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The roadside pantry: Changing shopping habits present opportunities for food companies

4 min read

Restaurant and Foodservice

It’s clear from watching grocery store trends that people do not shop the way they used to. They buy food all over the place now, from drive-up espresso stands to food trucks to food counters at warehouse clubs. In New York City, there are even restaurants that will deliver a breakfast of eggs and hash browns to drivers stuck in the morning rush. At The Hartman Group, we call this phenomenon of food being everywhere the “Roadside Pantry,” and it has created vast changes to the way consumers shop, cook and eat.

Shopping habits are evolving as people no longer make one shopping trip a week to a store that has most of what they want. In some ways, they are reverting to a time when shoppers used to make separate stops at the local bakery, butcher shop and other specialty vendors to collect what they needed for the week. Except that now it is happening all the time. Half of consumers visit two or more stores on each shopping trip.

It’s not that they’ve given up on stocking their cupboards. In fact, 47% say that the necessity for stocking up led them to shop in the first place. It’s just that a lot more can happen while they’re out: They make a list for the grocery store, then pop into a dollar store. Or they pass by a mass store and decide to go in because they have time while on the way to a club store.

Consumers also report that they often decide what they will eat for lunch or dinner shortly before they eat it. Parents sometimes find that, driving home from work in the evening, they do not feel like cooking what they had planned for dinner and stop instead for a pre-cooked meal at a nearby deli or fast-casual restaurant — or both, if they like the entrees at one place and side dishes at another.

The “Roadside Pantry” allows for that kind of flexibility and caters nicely to people’s busy schedules and changing plans. What it has not done as well as it could is offer the quality and variety that consumers want. If convenience stores and even many more grocery-store delis upped their game in the fresh-cooked department, consumers would respond in droves. People want food that tastes healthy and home-cooked; they just don’t necessarily want to cook it themselves.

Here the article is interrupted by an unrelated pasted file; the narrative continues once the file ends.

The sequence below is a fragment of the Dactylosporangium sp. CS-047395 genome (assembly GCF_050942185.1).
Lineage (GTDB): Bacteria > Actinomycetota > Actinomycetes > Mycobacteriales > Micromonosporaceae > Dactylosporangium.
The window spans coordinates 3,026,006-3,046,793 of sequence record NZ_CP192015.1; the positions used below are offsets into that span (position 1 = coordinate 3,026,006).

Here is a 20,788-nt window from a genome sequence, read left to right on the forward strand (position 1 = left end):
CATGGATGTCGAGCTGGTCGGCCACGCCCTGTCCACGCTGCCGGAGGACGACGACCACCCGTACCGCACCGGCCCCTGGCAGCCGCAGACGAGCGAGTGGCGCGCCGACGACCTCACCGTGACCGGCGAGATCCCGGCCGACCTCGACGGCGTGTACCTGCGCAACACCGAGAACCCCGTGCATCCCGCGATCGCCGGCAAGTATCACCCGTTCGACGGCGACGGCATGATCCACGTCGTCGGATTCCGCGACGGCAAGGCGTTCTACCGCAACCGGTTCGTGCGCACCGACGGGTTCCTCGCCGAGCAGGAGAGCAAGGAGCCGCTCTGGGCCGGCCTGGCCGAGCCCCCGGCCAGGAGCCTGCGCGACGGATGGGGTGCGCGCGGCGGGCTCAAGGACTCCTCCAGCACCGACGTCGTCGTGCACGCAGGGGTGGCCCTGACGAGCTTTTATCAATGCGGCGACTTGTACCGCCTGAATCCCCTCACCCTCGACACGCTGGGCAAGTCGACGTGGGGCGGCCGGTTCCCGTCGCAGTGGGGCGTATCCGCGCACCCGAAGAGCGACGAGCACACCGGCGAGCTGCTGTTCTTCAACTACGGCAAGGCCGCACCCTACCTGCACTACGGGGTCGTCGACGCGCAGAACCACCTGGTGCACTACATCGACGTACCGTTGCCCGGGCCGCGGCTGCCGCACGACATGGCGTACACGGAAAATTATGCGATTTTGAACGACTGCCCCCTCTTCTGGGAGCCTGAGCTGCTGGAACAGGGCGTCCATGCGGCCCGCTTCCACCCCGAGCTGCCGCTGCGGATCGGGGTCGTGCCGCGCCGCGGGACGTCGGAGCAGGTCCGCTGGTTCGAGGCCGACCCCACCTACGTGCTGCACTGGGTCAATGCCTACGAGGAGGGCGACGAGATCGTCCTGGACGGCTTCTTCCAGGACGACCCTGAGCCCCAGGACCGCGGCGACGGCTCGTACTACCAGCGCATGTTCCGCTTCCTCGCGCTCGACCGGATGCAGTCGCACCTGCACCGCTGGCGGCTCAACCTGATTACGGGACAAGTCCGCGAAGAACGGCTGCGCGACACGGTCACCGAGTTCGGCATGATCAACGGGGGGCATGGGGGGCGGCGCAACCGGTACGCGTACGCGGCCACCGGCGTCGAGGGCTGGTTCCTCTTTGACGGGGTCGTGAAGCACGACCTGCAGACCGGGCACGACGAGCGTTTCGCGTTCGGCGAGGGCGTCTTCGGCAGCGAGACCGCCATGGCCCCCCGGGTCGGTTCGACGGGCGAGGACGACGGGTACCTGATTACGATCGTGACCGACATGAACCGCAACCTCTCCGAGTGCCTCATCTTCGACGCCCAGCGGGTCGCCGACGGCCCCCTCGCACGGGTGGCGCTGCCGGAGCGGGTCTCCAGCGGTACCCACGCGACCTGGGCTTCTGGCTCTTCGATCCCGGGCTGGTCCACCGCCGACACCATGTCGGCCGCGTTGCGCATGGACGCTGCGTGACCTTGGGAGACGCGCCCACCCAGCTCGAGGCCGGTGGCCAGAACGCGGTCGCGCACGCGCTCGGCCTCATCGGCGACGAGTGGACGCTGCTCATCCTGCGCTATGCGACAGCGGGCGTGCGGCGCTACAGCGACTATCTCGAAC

Those growing needs explain the popularity of chains such as Chipotle, which The Hartman Group features in its new report, “Outlook on the Millennial Consumer 2014.” The reason millennials, who are particularly in tune with food trends, love Chipotle is that it offers authentic, customizable meals with ingredients that reflect their values — organic, local ingredients and naturally raised meat with no added hormones or antibiotics.

The market is far from saturated, and many grocery and convenience stores as well as restaurant chains could jump aboard. Consumers are still looking for delicious, fresh-tasting alternatives to the food they’re finding in the Roadside Pantry.

As CEO, Laurie Demeritt provides strategic and operational leadership for The Hartman Group’s research and consulting teams. The Hartman Group is recognized for its ability to blend qualitative, quantitative and trends research to help clients develop marketing strategies. Its analysts understand the subtle complexities of how consumers live, shop and eat, and how to apply that understanding in ways that lead to purchase. For more information about The Hartman Group, visit or contact Blaine Becker, Senior Director of Marketing at:

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